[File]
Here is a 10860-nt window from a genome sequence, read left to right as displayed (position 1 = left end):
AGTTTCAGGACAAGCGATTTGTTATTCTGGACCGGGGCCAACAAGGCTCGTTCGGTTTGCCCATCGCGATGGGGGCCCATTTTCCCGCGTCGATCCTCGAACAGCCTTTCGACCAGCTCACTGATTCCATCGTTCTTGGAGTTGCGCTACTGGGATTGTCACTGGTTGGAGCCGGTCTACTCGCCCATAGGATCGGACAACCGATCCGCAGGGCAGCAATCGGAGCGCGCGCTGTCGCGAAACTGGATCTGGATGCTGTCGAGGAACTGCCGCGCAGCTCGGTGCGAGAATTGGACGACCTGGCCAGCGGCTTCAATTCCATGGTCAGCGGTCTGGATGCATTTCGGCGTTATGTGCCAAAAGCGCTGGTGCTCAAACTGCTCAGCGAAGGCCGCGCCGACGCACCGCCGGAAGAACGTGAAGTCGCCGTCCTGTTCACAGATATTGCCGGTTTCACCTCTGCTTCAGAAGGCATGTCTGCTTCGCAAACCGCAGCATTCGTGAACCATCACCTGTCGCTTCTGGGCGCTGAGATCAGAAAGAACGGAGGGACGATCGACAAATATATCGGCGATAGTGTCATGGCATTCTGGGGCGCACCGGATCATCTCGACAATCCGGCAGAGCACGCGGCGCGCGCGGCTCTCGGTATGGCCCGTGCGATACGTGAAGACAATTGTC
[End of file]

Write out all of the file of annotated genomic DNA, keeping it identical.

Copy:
Here is a 10860-nt window from a genome sequence, read left to right as displayed (position 1 = left end):
AGTTTCAGGACAAGCGATTTGTTATTCTGGACCGGGGCCAACAAGGCTCGTTCGGTTTGCCCATCGCGATGGGGGCCCATTTTCCCGCGTCGATCCTCGAACAGCCTTTCGACCAGCTCACTGATTCCATCGTTCTTGGAGTTGCGCTACTGGGATTGTCACTGGTTGGAGCCGGTCTACTCGCCCATAGGATCGGACAACCGATCCGCAGGGCAGCAATCGGAGCGCGCGCTGTCGCGAAACTGGATCTGGATGCTGTCGAGGAACTGCCGCGCAGCTCGGTGCGAGAATTGGACGACCTGGCCAGCGGCTTCAATTCCATGGTCAGCGGTCTGGATGCATTTCGGCGTTATGTGCCAAAAGCGCTGGTGCTCAAACTGCTCAGCGAAGGCCGCGCCGACGCACCGCCGGAAGAACGTGAAGTCGCCGTCCTGTTCACAGATATTGCCGGTTTCACCTCTGCTTCAGAAGGCATGTCTGCTTCGCAAACCGCAGCATTCGTGAACCATCACCTGTCGCTTCTGGGCGCTGAGATCAGAAAGAACGGAGGGACGATCGACAAATATATCGGCGATAGTGTCATGGCATTCTGGGGCGCACCGGATCATCTCGACAATCCGGCAGAGCACGCGGCGCGCGCGGCTCTCGGTATGGCCCGTGCGATACGTGAAGACAATTGTC